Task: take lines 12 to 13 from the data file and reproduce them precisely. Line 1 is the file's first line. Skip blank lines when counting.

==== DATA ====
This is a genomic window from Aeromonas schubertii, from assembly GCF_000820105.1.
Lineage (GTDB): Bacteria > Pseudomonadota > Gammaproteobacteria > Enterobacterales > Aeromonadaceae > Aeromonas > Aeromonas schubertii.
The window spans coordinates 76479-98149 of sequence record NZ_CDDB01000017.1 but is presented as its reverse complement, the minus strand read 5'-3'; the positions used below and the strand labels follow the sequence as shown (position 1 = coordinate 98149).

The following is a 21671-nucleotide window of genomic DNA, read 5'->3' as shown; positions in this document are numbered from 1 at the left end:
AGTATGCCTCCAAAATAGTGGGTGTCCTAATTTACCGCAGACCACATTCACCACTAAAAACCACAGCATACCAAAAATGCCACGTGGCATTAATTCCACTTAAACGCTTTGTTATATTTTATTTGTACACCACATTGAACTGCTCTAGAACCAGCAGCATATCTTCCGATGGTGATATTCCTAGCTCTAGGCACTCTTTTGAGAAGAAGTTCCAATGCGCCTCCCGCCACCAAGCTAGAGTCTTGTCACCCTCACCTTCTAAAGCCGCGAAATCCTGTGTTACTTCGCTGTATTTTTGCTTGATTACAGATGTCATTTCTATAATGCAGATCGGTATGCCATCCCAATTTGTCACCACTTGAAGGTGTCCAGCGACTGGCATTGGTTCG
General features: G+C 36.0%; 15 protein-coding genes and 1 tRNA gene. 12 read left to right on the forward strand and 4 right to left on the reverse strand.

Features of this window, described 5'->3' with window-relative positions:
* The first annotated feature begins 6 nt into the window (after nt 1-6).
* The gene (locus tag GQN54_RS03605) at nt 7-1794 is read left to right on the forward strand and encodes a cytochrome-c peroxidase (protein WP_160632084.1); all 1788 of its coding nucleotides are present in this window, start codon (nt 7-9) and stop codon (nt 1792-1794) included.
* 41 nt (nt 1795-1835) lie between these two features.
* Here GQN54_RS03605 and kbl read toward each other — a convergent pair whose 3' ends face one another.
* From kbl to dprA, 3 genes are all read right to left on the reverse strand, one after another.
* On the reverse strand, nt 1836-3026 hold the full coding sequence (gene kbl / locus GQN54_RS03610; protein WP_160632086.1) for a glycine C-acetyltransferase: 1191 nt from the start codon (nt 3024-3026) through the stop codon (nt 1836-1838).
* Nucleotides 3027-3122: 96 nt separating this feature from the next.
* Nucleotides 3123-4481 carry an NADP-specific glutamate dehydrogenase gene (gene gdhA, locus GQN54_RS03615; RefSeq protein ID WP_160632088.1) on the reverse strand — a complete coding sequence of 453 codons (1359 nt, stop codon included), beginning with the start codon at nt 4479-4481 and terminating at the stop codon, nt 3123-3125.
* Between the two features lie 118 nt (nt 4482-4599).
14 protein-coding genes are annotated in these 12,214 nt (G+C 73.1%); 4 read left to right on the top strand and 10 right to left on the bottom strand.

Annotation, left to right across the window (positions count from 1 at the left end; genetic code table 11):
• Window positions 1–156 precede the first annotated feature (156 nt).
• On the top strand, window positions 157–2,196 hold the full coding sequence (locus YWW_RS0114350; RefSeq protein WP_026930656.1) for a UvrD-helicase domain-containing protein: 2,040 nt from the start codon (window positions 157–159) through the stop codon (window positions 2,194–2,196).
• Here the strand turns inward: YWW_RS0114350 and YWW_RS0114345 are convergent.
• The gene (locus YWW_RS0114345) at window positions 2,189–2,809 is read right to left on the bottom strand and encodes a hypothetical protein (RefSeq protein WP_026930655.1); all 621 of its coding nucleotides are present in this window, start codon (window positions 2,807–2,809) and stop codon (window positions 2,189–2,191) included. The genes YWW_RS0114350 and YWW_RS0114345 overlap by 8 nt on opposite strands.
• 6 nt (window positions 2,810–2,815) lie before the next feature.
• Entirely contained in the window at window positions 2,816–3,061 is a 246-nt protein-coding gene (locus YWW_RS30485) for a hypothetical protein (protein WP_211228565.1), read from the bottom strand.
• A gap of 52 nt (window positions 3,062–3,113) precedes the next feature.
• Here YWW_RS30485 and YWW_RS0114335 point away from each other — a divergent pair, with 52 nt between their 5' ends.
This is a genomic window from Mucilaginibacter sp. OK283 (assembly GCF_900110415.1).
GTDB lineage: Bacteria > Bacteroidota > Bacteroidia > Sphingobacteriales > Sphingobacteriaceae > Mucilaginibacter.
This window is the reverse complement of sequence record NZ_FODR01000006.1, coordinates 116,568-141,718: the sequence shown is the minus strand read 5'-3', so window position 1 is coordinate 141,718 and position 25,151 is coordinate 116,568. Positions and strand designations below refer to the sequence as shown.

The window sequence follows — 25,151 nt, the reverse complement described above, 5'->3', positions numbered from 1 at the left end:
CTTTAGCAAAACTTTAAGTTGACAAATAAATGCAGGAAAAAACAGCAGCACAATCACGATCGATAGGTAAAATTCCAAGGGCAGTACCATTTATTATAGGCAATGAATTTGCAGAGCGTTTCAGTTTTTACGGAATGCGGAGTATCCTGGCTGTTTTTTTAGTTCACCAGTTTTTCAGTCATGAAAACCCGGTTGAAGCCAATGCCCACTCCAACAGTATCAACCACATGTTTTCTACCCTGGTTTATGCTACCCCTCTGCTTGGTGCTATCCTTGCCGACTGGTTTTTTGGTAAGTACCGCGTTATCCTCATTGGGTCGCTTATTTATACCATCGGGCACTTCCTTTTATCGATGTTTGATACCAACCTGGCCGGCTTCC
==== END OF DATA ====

* From kbl to dprA, 3 genes are all read right to left on the reverse strand, one after another.
* On the reverse strand, nt 1836-3026 hold the full coding sequence (gene kbl / locus GQN54_RS03610; protein WP_160632086.1) for a glycine C-acetyltransferase: 1191 nt from the start codon (nt 3024-3026) through the stop codon (nt 1836-1838).